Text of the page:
I get pretty excited for a day like National Sandwich Day because I am a fan of sandwiches. I’m really a fan of anything that you put between two pieces of bread. I also fancy myself a pretty good sandwich artist too. That title should have much more of a reverence in our society because the making of a good sandwich takes skill, passion and insight. Making a good sandwich is much more than just tossing together agreements. You have to think about every ingredient from the type of bread, to the condiment, to the filling. I hate that Subway has coopted that title for their employees because their sandwich making is far from artistry. It’s downright cold and mechanical. I know that the people making your sandwiches at Subway are working hard (and overworked), but their creations are literally assembly line products. They are paint-by-number creations using a recipe created in the lab of a statistician and a marketer. With due respect, let’s save the title of sandwich artist to those that truly earn it.
The hard part about celebrating National Sandwich Day is what kind of sandwich to have. There are so many options out there worthy of either making or purchasing. In the end, I decided to make a sandwich that Lola particularly enjoys: the French Dip. I was surprised when I first realized that she liked this particular sandwich but it delivers a lot of things Lola enjoys: a nice crusty roll, warm, flavorful beef, gooey melted cheese and the pièce de eésistance, a side of flavorful broth you can dip every bite of your sandwich in. It makes perfect sense especially with Lola’s affinity for soup. The French Dip originated not in France but in sunny Los Angeles in 1918 at a sandwich spot called Philippe the Original which is still in business today. The story goes that Philippe was preparing a sandwich for a policeman and accidentally dropped the sliced French roll into the drippings of a roasting pan. The policeman liked the sandwich and came back the next day with some friends to order it again. Another happy kitchen accident helps the world discover a gem. (Info from What’s Cooking America.com)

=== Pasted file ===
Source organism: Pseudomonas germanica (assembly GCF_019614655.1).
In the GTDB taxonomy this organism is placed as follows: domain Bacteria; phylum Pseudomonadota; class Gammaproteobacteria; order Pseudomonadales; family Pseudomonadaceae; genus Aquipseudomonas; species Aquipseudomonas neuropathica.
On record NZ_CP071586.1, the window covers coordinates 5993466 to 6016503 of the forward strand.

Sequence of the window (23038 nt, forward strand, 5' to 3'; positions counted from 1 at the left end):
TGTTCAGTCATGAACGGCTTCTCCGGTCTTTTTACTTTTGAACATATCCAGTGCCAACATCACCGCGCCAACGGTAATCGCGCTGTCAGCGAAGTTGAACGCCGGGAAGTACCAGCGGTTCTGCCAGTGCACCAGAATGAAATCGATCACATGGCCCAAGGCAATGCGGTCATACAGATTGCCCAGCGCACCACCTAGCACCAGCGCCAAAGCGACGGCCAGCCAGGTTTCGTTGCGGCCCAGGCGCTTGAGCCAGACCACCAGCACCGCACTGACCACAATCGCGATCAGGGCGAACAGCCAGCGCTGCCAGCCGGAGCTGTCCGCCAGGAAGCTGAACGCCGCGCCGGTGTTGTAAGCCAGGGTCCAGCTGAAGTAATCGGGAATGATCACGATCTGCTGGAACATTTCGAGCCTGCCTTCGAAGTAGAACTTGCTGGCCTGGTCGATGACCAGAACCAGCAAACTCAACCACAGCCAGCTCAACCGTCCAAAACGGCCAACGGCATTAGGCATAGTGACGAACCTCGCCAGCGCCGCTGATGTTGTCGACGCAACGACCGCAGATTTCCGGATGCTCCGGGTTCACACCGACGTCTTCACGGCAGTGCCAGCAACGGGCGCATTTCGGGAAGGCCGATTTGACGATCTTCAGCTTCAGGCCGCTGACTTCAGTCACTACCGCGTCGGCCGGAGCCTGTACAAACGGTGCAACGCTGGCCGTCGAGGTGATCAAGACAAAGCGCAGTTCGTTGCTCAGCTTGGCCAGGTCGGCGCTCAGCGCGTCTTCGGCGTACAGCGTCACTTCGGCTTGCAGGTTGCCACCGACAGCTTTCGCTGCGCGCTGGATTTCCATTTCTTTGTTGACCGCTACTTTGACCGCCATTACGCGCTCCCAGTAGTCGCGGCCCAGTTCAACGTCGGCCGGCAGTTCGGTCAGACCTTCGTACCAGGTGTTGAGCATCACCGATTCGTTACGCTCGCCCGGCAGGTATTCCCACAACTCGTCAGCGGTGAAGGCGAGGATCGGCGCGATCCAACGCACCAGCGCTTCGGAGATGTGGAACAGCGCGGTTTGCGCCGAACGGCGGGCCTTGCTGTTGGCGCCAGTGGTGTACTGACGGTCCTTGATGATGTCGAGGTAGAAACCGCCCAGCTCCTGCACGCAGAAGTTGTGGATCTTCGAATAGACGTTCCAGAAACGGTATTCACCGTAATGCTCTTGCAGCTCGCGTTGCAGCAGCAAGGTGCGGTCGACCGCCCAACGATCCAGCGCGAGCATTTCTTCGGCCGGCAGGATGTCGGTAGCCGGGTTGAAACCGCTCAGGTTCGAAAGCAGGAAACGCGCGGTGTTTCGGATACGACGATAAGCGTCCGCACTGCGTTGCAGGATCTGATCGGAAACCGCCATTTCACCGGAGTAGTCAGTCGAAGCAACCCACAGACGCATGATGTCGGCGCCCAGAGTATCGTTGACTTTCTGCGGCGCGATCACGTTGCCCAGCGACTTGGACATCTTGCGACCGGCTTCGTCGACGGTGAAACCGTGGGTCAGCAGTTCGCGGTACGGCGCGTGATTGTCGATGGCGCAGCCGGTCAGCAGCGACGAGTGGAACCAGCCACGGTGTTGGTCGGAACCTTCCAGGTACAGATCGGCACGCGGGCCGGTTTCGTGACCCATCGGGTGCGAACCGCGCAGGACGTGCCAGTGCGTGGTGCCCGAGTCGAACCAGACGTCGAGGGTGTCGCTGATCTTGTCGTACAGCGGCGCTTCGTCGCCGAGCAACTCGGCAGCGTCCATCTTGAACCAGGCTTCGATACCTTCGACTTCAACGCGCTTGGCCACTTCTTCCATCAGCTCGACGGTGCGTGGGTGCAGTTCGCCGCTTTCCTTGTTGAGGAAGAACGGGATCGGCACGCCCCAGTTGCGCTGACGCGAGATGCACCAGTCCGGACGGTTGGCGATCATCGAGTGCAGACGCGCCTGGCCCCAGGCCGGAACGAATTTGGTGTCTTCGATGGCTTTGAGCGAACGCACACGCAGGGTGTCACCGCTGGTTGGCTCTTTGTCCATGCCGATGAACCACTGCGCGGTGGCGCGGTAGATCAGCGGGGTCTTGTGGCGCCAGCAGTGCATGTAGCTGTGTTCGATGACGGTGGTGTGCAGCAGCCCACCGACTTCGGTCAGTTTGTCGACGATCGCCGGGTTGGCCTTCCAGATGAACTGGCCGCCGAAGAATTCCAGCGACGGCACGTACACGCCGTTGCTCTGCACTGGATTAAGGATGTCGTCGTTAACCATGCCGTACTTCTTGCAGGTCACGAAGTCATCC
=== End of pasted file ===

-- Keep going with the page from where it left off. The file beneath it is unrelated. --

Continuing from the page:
For my French Dip, I went on a bit of a scavenger hunt. I picked up the beef, cheese and broth from Trader Joe’s because I was there to do some shopping and then I picked up fresh crusty rolls at Clements on my way home. They are super easy to cook. I toasted the rolls in the oven, heated the roast beef in a sauté pan cooking it in beef broth (almost poaching it). When that got hot enough, I pulled out the beef and placed it gently into the rolls and then melted some cheese over the top. I kept the broth cooking adding in a hint more spice to it (garlic and pepper). When all was ready, I cut the sandwich in half and placed it on a plate and then poured out some of the au jus into a ramekin on the side. I served it with tater tots which seemed like a good pairing.
These were excellent as expected. The beef was hot and flavorful and the cheese added a hint of creaminess to every bite. The bread was nice and crusty which is key to a good French Dip because it still holds a bit of its crunch after you dip it in the au jus. The au jus was right too – salty and lots of beef flavor. We ate our dinner, dunking our sandwiches into the ramekin and sopping up all that juicy goodness in each bite. I hate to be Mr. Braggadocio, but these sandwiches were a work of art.
Artistry should not be limited to the canvas or the page. It comes from wherever you take your passion and express it. Making a good sandwich takes love and skill. It requires finding balance and an understanding of the parts in order to make the whole. It’s about wanting to make something remarkable rather than something mass-produced. There are true sandwich artists in the world and that’s who we celebrated today (I guess we specifically celebrated Philippe Mathieu). Anyone can make a sandwich, but it is the true artist that makes a wonderful creation (and they are usually not wearing a green Subway uniform).
Next Up: National Bison Day